In his 1931 book The New Newfoundland St. John's journalist and labour leader Joseph Smallwood described local businessman William Mackay as "one of Newfoundland's real live-wire businessmen." As the Evening Telegram earlier observed in November 1924, Mackay was a visionary whose "firm belief in the future of his native country is the motive which inspires him in his undertakings". What little is known of this pioneering engineer and businessman indicates that Mackay devoted considerable time and energy to promoting Newfoundland and its avowed abundant natural resources to local and foreign capitalists.
Mackay was born in St. John's on 17 November 1873 and was the son of Alexander and Elizabeth O'Neill Mackay. After receiving his early education in Pictou, Nova Scotia his father's home town William Mackay in 1889 went to work in St. John's as a messenger for the Anglo-American Telegraph Company whose Newfoundland manager was his father.
In the early 1890s William Mackay then worked as an electrical contractor in New York and later returned to Newfoundland by the mid-1890s to undertake similar work there. He also did contracting work on the French Islands of St. Pierre and Miquelon off Newfoundland's south coast; in 1897, for instance, he supervised the installation of a tepehone and electric plant at St. Pierre. In 1898 he was appointed superintendent of the electrical department for the St. John's Street Railway Company owned by Canadian railway builder Robert Reid. Between 1899 and 1900 he was involved in the construction at Petty Harbour of a hydro station and in the building of a street railway system in St. John's.
On 9 February 1901 he married Amy Finella Blacklaw of Scotland and later in July of that year moved to Nova Scotia settling initially in Sydney where he worked for a local electrical utility. The following year he and his brother, Gower, established the electrical contracting firm of W.A. Mackay & Company which did contracting work throughout the Canadian Maritimes and Newfoundland. In 1904 the two brothers established the Sydney Mines Electric Company which constructed and installed an electric lighting station in the town of Sydney Mines. The necessary capital for this plant came from Newfoundland businessman John Joseph Murphy, with whom William Mackay had struck up a close business relationship. In 1904 Mackay's company constructed and installed a hydro-electric plant at Victoria, Newfoundland, for Murphy and his associates in the United Towns Electrical Company. After 1904 he continued to do occasional contracting work in Newfoundland, including the electrical rewiring in 1910 of the Gazette Building in St. John's which had been renovated by the Bank of Montreal.
About 1906 William and Gower Mackay entered the coal mining business in North Sydney as the Mackay Mining Company (known later as the Colonial Coal Company Limited). In 1913 and 1914 William was mayor of North Sydney. Mackay continued to retain an interest in business developments in Newfoundland; in 1915 he had formed a company called the Hydro-Electric Smelting Co. Limited to work an abandoned copper mine at Little Bay, Notre Dame Bay. Despite efforts over a couple of years to put the mine back into operation, it was not re-activated despite four efforts by Mackay to interest American investors in the project. Mackay was president of the company; other directors included Walter Monroe and Tasker Cook.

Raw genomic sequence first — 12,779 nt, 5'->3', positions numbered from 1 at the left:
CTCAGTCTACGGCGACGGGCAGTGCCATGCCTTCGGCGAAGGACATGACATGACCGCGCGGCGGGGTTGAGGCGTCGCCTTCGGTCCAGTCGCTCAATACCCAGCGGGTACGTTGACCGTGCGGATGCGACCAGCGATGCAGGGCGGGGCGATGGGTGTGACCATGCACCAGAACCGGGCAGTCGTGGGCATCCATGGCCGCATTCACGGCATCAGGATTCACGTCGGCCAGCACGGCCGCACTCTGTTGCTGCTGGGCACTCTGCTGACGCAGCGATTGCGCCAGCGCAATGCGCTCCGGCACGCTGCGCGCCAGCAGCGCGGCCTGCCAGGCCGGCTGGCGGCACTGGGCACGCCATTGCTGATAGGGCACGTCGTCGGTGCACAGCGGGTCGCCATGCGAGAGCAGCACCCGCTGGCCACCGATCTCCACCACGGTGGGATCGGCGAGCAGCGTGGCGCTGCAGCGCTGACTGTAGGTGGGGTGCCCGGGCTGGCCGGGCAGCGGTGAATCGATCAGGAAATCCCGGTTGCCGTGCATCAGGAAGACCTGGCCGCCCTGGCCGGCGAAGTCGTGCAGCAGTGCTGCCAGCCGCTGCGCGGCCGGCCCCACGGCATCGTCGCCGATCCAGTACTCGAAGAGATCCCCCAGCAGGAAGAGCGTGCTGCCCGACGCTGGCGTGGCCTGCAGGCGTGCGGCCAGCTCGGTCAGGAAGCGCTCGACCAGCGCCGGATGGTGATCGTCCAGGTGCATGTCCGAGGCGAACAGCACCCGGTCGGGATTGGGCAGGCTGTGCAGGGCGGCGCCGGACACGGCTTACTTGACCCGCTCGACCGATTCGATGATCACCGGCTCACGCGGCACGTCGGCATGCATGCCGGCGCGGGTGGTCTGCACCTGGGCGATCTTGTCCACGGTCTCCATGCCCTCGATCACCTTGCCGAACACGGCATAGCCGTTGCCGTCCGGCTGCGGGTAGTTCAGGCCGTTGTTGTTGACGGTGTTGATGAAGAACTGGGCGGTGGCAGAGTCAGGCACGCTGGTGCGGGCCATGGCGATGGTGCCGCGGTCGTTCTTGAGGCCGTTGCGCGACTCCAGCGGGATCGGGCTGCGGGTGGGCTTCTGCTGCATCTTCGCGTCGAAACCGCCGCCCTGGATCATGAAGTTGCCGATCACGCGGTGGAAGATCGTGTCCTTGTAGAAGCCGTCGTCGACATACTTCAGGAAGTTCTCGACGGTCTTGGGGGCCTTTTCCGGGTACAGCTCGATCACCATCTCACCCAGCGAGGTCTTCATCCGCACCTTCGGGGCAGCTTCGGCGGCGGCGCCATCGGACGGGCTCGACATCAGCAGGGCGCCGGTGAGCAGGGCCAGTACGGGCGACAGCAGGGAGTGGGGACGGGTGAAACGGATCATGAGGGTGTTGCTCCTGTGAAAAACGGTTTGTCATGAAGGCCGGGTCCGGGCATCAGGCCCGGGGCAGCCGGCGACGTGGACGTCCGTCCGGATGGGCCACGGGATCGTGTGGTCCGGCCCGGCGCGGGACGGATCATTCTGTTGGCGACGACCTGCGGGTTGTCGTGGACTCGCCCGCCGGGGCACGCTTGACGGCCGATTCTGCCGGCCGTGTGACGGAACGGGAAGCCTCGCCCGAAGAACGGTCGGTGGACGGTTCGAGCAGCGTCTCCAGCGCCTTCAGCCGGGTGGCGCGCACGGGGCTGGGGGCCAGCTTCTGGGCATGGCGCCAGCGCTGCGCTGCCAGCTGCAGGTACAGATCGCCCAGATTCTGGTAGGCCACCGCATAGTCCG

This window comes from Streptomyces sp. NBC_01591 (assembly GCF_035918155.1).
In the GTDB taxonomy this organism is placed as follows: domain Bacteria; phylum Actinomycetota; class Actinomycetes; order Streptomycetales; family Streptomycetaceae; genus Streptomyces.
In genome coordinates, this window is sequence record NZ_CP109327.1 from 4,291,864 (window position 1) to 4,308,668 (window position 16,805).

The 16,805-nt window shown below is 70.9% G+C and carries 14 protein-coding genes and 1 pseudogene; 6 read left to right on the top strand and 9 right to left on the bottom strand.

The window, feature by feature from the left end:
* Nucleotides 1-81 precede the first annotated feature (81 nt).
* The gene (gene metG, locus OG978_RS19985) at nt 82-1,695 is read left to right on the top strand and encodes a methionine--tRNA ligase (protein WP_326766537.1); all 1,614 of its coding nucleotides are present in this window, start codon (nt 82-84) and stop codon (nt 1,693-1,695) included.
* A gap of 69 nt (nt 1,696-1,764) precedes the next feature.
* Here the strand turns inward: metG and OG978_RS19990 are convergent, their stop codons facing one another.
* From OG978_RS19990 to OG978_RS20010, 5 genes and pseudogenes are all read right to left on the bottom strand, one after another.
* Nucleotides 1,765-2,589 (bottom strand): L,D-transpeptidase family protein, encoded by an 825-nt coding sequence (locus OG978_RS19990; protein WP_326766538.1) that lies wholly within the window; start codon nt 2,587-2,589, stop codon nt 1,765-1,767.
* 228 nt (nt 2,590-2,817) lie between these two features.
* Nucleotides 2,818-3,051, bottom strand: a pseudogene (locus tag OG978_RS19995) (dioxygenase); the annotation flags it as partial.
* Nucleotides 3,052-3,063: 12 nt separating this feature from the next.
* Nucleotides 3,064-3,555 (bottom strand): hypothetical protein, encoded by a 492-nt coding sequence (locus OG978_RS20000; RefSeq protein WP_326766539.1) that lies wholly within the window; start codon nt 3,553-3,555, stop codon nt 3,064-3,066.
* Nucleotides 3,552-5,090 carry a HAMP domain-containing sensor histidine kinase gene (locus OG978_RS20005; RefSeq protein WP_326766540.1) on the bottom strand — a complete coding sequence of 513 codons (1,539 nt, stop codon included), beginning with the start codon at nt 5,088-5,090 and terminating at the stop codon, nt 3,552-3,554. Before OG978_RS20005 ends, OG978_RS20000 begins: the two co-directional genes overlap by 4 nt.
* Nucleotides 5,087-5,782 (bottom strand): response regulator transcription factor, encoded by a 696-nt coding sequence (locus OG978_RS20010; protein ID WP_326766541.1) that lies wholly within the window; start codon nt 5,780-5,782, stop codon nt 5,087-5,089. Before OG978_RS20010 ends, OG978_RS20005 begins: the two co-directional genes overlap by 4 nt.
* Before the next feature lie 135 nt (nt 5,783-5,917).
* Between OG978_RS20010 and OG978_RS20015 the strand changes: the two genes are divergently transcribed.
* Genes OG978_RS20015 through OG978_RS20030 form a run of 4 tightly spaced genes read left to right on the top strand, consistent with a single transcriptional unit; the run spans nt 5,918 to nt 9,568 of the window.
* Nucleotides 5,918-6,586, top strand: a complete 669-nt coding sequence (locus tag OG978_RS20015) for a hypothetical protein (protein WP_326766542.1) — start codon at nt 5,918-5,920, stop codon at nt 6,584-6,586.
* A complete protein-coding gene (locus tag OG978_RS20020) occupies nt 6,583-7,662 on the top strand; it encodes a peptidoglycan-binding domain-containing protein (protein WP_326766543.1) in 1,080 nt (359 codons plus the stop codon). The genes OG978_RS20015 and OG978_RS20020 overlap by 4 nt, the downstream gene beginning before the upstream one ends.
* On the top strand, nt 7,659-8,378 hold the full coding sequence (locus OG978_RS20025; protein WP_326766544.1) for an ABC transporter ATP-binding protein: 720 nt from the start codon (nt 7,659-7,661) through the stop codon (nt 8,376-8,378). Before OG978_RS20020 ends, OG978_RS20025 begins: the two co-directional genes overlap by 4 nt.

By 1920 Mackay had returned to Newfoundland and had become a strong enthusiast and promoter of the island's promising economic future that was best symbolized by Prime Minister Richard Squires' recent successful efforts to have British interests build a second paper mill at Corner Brook. On 24 January 1924 Mackay spoke to the St. John's Rotary Club on the "Possibilities of Newfoundland"; as the Daily News later summarized his speech, Mackay noted that stone from the South Side Hill in St. John's could be made into paving blocks and find a large commercial market in the Caribbean islands. He stressed that Newfoundland had sufficient water power to create secondary manufacturing with its abundant forestry and mineral resources. All that was needed was to entice foreign capital to Newfoundland; to this end, he devoted the remainder of his life.
On occasion, his promotions met with little success despite his best efforts. For example, in 1925 the St. John's press reported of a recent visit by Mackay to New York where he had taken "samples of a local material made up here from local peat which, combined with other ingredients, produced an excellent compound for street paving purposes". Another local product he had taken was a clay found on the bottom of many ponds and lakes on the Avalon Peninsula; this clay Mackay hoped could be used in construction work in the United States and form the basis of a new industry in Newfoundland.
One successful effort on his part was his work with the financially troubled St. John's Gas Light Company. By 1930 he had acquired control of this utility and sold it to a group of New York bankers. The new owners reorganized the company and placed it on a sound financial footing.
From 1924 he organized an annual Mercantile and Industrial Fair at St. John's where local businessmen exhibited both local and imported goods. In 1929 he also promoted a company called the Hotel Company Limited to purchase and operate the Crosbie Hotel in St. John's. His fellow investors included David Baird, James Crawford and Olaf Olsen. Mackay managed the Crosbie Hotel until his death at St. John's on 4 June 1934.